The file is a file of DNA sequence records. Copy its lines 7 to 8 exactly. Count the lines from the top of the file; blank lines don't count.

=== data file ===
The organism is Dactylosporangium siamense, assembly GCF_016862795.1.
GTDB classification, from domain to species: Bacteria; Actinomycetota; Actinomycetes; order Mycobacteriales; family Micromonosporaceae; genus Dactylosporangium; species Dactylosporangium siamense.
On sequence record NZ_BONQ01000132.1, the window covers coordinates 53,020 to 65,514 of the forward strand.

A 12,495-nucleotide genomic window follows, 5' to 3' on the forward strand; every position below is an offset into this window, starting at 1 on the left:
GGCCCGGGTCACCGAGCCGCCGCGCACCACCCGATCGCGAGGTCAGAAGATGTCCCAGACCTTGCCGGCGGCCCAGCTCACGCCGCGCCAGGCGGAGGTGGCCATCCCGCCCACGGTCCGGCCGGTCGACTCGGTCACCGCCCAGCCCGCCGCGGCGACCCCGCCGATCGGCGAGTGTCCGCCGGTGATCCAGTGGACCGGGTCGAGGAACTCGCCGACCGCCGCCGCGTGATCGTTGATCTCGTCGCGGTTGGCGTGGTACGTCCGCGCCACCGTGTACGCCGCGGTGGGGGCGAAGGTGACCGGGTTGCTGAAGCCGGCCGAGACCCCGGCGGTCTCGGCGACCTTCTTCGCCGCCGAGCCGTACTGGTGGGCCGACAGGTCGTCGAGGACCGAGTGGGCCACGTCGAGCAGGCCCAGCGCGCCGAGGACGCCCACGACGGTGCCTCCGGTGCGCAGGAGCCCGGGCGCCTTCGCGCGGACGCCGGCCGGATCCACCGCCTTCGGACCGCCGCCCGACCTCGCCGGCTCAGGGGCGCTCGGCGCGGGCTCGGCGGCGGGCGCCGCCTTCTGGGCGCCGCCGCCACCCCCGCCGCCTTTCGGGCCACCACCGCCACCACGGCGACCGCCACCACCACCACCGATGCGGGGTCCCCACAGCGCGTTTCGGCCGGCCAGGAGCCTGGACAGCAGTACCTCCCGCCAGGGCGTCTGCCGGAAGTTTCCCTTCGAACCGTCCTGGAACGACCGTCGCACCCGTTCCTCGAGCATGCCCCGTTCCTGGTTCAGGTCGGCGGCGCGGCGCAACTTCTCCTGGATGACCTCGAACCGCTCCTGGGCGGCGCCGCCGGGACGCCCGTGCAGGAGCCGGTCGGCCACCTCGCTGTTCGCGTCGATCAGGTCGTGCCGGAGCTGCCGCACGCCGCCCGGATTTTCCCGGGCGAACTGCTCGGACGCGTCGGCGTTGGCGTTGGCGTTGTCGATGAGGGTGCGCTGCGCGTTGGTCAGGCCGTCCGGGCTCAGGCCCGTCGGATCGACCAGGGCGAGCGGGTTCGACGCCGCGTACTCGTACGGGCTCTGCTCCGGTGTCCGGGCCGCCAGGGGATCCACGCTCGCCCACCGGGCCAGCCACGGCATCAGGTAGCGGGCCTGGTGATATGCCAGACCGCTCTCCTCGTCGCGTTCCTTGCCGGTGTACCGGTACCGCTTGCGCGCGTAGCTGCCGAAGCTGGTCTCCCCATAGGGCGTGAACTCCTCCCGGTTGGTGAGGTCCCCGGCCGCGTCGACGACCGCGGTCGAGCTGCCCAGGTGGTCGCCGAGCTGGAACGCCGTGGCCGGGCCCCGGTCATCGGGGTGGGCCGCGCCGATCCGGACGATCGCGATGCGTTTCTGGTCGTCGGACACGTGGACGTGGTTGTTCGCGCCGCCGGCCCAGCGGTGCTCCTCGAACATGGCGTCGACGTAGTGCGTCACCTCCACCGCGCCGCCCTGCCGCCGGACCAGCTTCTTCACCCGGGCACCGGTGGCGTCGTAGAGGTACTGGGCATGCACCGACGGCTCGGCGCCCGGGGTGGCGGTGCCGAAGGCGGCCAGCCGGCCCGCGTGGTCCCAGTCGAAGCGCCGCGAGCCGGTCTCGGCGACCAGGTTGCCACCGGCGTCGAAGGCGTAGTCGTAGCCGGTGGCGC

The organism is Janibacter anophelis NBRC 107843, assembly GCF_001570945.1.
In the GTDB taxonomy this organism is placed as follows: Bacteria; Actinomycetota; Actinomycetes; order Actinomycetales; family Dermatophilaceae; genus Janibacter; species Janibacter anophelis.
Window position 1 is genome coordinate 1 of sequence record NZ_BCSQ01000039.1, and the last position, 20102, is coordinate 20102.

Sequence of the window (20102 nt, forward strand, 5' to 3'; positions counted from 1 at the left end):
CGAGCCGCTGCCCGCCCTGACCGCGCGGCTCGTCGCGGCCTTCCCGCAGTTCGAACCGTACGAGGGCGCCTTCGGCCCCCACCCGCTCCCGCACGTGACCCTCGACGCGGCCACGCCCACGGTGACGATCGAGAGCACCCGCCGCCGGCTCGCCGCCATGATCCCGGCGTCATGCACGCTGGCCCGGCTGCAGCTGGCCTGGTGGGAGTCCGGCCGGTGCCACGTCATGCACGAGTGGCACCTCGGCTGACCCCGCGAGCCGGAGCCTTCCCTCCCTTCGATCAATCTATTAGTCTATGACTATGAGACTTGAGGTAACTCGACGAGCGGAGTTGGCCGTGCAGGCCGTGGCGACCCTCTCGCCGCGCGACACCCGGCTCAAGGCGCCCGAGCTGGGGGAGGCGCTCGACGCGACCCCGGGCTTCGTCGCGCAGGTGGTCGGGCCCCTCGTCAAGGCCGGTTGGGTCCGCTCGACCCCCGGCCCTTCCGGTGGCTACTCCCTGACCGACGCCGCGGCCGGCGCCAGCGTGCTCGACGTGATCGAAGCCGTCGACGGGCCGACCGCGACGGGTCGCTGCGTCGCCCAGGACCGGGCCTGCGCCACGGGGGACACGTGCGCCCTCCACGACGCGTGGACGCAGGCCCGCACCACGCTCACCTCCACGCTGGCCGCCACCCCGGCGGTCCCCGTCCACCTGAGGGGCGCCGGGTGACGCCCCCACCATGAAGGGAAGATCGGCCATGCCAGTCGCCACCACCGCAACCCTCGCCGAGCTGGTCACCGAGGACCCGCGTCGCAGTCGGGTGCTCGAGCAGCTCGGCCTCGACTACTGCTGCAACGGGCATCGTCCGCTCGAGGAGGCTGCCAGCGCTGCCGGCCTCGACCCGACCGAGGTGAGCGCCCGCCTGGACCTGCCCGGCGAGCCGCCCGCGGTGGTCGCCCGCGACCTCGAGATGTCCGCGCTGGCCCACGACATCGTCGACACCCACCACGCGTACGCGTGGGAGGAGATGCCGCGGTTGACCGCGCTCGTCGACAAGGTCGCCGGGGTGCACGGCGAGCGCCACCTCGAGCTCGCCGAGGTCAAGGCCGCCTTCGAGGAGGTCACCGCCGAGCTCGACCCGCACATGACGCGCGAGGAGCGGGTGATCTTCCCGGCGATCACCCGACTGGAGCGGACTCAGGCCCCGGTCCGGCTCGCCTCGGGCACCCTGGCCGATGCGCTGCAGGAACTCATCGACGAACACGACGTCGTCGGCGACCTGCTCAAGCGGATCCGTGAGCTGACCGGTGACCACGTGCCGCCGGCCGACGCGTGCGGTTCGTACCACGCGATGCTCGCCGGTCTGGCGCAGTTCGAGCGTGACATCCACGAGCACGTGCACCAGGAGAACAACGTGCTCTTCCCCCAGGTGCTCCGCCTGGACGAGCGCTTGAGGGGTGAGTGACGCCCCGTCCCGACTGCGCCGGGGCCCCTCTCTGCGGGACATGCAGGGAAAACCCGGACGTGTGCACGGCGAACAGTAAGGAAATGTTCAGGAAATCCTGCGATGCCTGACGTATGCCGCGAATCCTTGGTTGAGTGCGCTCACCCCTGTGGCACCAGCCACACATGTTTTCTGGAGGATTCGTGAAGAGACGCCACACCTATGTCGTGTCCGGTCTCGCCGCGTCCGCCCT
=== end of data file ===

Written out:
In the GTDB taxonomy this organism is placed as follows: Bacteria; Actinomycetota; Actinomycetes; order Actinomycetales; family Dermatophilaceae; genus Janibacter; species Janibacter anophelis.
Window position 1 is genome coordinate 1 of sequence record NZ_BCSQ01000039.1, and the last position, 20102, is coordinate 20102.